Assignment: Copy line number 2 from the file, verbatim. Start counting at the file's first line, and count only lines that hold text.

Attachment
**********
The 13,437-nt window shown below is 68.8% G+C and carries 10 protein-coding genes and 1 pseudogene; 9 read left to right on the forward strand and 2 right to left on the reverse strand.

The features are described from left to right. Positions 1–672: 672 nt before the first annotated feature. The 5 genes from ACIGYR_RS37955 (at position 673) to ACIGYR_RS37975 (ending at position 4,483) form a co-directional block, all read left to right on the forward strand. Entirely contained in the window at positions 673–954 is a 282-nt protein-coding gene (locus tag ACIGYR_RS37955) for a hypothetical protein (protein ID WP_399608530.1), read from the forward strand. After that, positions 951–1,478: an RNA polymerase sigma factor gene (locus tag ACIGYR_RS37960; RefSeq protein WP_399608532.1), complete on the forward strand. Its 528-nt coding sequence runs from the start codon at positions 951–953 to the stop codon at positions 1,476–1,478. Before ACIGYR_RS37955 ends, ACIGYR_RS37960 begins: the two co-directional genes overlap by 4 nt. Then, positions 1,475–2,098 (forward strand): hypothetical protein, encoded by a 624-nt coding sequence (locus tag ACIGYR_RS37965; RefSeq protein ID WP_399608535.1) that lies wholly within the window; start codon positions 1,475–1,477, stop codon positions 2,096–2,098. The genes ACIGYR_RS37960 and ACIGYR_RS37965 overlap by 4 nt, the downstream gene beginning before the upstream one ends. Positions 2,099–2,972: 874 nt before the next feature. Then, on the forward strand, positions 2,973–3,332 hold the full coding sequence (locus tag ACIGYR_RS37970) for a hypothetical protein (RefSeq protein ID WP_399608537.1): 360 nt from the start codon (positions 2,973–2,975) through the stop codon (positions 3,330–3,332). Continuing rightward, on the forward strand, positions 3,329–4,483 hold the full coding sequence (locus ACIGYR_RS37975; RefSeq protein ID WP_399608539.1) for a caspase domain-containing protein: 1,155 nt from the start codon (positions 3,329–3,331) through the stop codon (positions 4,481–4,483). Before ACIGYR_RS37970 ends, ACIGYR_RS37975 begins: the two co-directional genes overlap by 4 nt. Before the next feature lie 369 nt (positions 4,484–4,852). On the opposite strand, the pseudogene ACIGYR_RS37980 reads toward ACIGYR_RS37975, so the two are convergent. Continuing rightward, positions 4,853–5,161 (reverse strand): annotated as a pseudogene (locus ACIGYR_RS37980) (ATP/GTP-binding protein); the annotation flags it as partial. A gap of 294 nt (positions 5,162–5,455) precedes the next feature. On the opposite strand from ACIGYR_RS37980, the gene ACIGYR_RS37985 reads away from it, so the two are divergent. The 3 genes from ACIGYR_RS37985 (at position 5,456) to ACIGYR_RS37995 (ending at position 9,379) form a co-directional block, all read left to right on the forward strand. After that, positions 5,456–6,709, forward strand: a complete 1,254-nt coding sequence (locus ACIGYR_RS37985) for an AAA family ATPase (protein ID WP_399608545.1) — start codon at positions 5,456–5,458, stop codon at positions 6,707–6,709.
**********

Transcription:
The features are described from left to right. Positions 1–672: 672 nt before the first annotated feature. The 5 genes from ACIGYR_RS37955 (at position 673) to ACIGYR_RS37975 (ending at position 4,483) form a co-directional block, all read left to right on the forward strand. Entirely contained in the window at positions 673–954 is a 282-nt protein-coding gene (locus tag ACIGYR_RS37955) for a hypothetical protein (protein ID WP_399608530.1), read from the forward strand. After that, positions 951–1,478: an RNA polymerase sigma factor gene (locus tag ACIGYR_RS37960; RefSeq protein WP_399608532.1), complete on the forward strand. Its 528-nt coding sequence runs from the start codon at positions 951–953 to the stop codon at positions 1,476–1,478. Before ACIGYR_RS37955 ends, ACIGYR_RS37960 begins: the two co-directional genes overlap by 4 nt. Then, positions 1,475–2,098 (forward strand): hypothetical protein, encoded by a 624-nt coding sequence (locus tag ACIGYR_RS37965; RefSeq protein ID WP_399608535.1) that lies wholly within the window; start codon positions 1,475–1,477, stop codon positions 2,096–2,098. The genes ACIGYR_RS37960 and ACIGYR_RS37965 overlap by 4 nt, the downstream gene beginning before the upstream one ends. Positions 2,099–2,972: 874 nt before the next feature. Then, on the forward strand, positions 2,973–3,332 hold the full coding sequence (locus tag ACIGYR_RS37970) for a hypothetical protein (RefSeq protein ID WP_399608537.1): 360 nt from the start codon (positions 2,973–2,975) through the stop codon (positions 3,330–3,332). Continuing rightward, on the forward strand, positions 3,329–4,483 hold the full coding sequence (locus ACIGYR_RS37975; RefSeq protein ID WP_399608539.1) for a caspase domain-containing protein: 1,155 nt from the start codon (positions 3,329–3,331) through the stop codon (positions 4,481–4,483). Before ACIGYR_RS37970 ends, ACIGYR_RS37975 begins: the two co-directional genes overlap by 4 nt. Before the next feature lie 369 nt (positions 4,484–4,852). On the opposite strand, the pseudogene ACIGYR_RS37980 reads toward ACIGYR_RS37975, so the two are convergent. Continuing rightward, positions 4,853–5,161 (reverse strand): annotated as a pseudogene (locus ACIGYR_RS37980) (ATP/GTP-binding protein); the annotation flags it as partial. A gap of 294 nt (positions 5,162–5,455) precedes the next feature. On the opposite strand from ACIGYR_RS37980, the gene ACIGYR_RS37985 reads away from it, so the two are divergent. The 3 genes from ACIGYR_RS37985 (at position 5,456) to ACIGYR_RS37995 (ending at position 9,379) form a co-directional block, all read left to right on the forward strand. After that, positions 5,456–6,709, forward strand: a complete 1,254-nt coding sequence (locus ACIGYR_RS37985) for an AAA family ATPase (protein ID WP_399608545.1) — start codon at positions 5,456–5,458, stop codon at positions 6,707–6,709.